What’s Next for the Capitals in Free Agency?

2018 NHL Stanley Cup Final - Game FivePhoto: Zimbio

Earlier this afternoon the Washington Capitals finally announced that they have re-signed top-six winger Jakub Vrana. With a contract of two years worth $6.7 million ($3.35 million AAV), there remains a little under $1 million left of cap space. Two players still remain unsigned – defenseman Christian Djoos and forward Chandler Stephenson. The two players filed for arbitration sequentially just before the deadline on July 5. With the two players getting ready for their arbitration meetings in the coming weeks, the Capitals are forced to make a decision on who to re-sign.

For Djoos, he looks like the likely choice for the Capitals. Djoos played a big role on the bottom defensive pair during the 2017-2018 season. Showing great signs of improvement and consistent play, he became a great choice as a bottom-six defender. After Djoos had a lengthy recovery from thigh surgery and missed two months of the past season, it gave defenseman Jonas Siegenthaler a chance to earn his place in the lineup. Siegenthaler performed well paired with team leader Brooks Orpik. Should the team re-sign Djoos, they will be forced to make a decision between him and Siegenthaler. While this may not seem ideal for the Capitals, it may not be the worst idea. The Capitals have been reworking their defense this offseason and having two young consistent defensemen on the roster could provide some needed balance. This will also give the Capitals some added support in the unfortunate case of injuries. Given the significant defensive struggles endured by the Capitals recently, some extra talent in Djoss would make for a quality final piece of the lineup. In the 2017-18 season, Djoos posted three goals, 14 points, and a +3 rating in 63 games.

For Stephenson, the situation looks dark. The fourth line forward had a very underwhelming season last year and was cycled around with center Travis Boyd and forward Dmitrij Jaskin. The fourth-line proved to be among the Capitals’ biggest disappointments last year after having a strong season in 2017-18. The Capitals focused on reworking their fourth-line along with their defense and signed some veteran players. Forwards Richard Panik, Garnet Hathaway and Brendan Leipsic were all signed by the Capitals in the past month as the bottom-line overhaul. With these signings, it seems that Stephenson will be pushed out of the lineup in Washington this season. The center was held scoreless and had a -2 rating in the 2019 Stanley Cup Playoffs, where he served as a healthy scratch one game. In the regular season, Stephenson appeared in 64 games and only scored five goals and 11 total points. In addition, his -13 rating was the worst on the club.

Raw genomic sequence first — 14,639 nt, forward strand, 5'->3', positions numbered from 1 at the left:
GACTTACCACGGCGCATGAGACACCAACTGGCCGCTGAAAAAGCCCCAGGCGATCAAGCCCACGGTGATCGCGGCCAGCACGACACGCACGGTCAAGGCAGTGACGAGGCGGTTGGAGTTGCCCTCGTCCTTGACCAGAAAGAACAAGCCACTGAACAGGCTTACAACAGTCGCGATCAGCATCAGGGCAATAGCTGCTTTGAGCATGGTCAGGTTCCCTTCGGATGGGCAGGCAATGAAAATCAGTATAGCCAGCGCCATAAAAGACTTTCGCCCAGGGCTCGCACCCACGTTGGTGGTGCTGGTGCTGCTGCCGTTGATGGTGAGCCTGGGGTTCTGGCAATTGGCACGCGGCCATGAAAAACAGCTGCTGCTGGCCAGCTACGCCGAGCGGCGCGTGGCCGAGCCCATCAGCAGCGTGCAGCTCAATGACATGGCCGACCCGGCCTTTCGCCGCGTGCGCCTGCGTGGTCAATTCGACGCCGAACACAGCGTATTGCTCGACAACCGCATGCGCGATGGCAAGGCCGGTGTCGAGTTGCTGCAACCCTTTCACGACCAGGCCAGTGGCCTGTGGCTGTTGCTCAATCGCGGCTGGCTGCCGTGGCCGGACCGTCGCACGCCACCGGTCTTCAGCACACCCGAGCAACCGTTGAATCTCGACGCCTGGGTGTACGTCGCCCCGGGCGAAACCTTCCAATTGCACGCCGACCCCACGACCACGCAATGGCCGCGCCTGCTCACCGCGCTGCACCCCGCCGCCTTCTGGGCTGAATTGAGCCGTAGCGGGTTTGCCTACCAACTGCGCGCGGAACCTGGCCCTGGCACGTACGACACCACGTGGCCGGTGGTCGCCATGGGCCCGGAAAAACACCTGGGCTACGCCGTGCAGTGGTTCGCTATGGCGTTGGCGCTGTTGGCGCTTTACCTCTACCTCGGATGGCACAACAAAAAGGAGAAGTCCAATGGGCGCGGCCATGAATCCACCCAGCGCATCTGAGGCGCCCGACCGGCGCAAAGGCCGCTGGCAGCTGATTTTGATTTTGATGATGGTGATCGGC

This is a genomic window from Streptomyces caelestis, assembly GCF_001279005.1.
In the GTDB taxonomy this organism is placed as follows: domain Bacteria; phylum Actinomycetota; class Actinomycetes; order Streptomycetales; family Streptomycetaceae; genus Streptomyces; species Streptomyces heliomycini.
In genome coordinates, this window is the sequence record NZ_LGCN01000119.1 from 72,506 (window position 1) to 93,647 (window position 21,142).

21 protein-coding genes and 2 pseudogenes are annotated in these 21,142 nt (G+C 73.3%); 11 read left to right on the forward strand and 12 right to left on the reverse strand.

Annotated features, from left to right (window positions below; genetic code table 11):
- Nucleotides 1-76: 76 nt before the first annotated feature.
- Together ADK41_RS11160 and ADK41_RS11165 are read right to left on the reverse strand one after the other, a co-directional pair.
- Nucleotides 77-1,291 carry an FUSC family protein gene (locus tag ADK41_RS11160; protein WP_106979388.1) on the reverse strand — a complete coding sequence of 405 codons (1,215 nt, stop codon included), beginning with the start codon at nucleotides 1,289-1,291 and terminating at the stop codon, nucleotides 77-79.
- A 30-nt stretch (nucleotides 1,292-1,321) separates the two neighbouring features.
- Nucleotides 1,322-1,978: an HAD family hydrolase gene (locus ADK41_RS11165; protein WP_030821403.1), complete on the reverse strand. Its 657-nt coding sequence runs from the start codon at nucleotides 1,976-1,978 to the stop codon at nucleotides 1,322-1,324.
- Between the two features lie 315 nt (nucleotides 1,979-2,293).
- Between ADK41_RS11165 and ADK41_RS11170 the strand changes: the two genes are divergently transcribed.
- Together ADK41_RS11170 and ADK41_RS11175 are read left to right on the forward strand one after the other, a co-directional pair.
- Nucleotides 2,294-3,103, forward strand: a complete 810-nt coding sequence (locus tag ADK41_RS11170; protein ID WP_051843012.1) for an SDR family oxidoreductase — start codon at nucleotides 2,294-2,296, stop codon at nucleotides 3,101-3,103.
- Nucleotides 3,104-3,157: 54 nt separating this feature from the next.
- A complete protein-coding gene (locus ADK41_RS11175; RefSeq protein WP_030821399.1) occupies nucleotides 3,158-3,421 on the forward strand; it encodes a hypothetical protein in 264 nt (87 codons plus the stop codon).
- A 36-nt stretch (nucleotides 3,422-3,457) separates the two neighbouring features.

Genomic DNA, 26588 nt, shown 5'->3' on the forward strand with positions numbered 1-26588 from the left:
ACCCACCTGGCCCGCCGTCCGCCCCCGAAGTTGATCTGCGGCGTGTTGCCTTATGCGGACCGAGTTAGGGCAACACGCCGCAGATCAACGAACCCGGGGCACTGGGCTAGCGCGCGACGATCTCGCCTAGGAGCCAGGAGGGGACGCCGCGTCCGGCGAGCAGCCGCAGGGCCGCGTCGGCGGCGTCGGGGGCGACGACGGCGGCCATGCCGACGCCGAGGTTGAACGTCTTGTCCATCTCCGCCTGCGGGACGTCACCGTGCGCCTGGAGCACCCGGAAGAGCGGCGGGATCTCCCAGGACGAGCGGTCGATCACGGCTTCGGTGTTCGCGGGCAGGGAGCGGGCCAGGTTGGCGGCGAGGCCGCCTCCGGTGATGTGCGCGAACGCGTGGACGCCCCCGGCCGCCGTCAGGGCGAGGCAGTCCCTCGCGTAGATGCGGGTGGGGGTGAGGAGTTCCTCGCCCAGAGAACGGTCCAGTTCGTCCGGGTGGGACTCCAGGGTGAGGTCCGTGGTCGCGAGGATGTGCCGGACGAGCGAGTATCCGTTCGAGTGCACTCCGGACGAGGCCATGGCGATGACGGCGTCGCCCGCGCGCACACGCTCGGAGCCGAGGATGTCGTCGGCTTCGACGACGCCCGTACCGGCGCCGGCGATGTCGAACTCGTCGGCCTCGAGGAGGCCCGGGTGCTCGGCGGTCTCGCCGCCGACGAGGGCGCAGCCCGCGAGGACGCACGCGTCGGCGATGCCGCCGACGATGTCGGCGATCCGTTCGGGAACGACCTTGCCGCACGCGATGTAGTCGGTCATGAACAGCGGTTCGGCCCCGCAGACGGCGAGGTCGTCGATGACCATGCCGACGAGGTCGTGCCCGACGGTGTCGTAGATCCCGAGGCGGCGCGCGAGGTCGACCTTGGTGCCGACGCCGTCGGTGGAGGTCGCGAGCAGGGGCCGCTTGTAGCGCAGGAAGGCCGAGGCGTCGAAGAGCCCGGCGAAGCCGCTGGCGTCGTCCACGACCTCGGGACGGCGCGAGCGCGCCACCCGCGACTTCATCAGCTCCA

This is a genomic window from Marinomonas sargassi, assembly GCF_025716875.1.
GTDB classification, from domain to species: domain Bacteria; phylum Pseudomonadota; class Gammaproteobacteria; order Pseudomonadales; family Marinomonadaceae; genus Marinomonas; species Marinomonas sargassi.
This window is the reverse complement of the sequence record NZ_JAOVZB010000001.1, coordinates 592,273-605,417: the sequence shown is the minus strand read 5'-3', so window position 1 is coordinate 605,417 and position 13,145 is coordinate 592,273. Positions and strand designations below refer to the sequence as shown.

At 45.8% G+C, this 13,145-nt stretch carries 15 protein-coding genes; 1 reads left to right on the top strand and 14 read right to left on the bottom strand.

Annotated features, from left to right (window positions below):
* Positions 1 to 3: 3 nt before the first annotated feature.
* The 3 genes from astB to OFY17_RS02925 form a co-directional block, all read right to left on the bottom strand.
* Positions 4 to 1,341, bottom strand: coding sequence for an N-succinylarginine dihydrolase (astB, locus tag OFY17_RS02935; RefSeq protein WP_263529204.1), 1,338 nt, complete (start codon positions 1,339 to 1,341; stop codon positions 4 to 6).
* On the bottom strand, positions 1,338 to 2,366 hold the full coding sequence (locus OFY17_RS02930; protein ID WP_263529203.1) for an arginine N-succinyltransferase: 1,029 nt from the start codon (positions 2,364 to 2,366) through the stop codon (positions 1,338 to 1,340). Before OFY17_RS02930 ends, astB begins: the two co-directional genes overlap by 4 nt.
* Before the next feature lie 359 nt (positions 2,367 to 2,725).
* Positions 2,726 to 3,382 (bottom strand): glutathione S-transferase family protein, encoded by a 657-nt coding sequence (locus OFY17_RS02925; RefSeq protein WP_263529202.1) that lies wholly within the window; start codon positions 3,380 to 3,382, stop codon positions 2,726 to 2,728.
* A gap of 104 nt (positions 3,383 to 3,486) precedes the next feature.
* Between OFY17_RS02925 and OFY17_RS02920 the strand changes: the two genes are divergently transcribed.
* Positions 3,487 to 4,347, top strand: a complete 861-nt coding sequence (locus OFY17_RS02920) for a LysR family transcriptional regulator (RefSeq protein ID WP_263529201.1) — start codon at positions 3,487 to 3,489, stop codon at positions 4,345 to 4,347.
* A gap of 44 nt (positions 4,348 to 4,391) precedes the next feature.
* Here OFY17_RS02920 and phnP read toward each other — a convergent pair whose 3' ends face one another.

The choice for the Capitals should be easy. Djoos remains a stronger player and will add the extra support to the team’s blueline that they lacked last season. The signings made in the offseason prove to be better options as depth forwards on the third- and fourth-line to take the place of Stephenson. His lack in scoring has been his biggest problem and with the additions of solid penalty killers like Hathaway, Panik, and forward Carl Hagelin, the Capitals really don’t have any need for Stephenson anymore. Djoos, who is also the younger player out of the two, has more potential to develop and can remain a quality defenseman towards the bottom pairings. The biggest concern the Capitals may have with him is whether he can bounce back from his injury and return to the level he was at two seasons ago. Hopefully, his injury will not set him back like what forward Andre Buralovsky’s hand injuries did to him.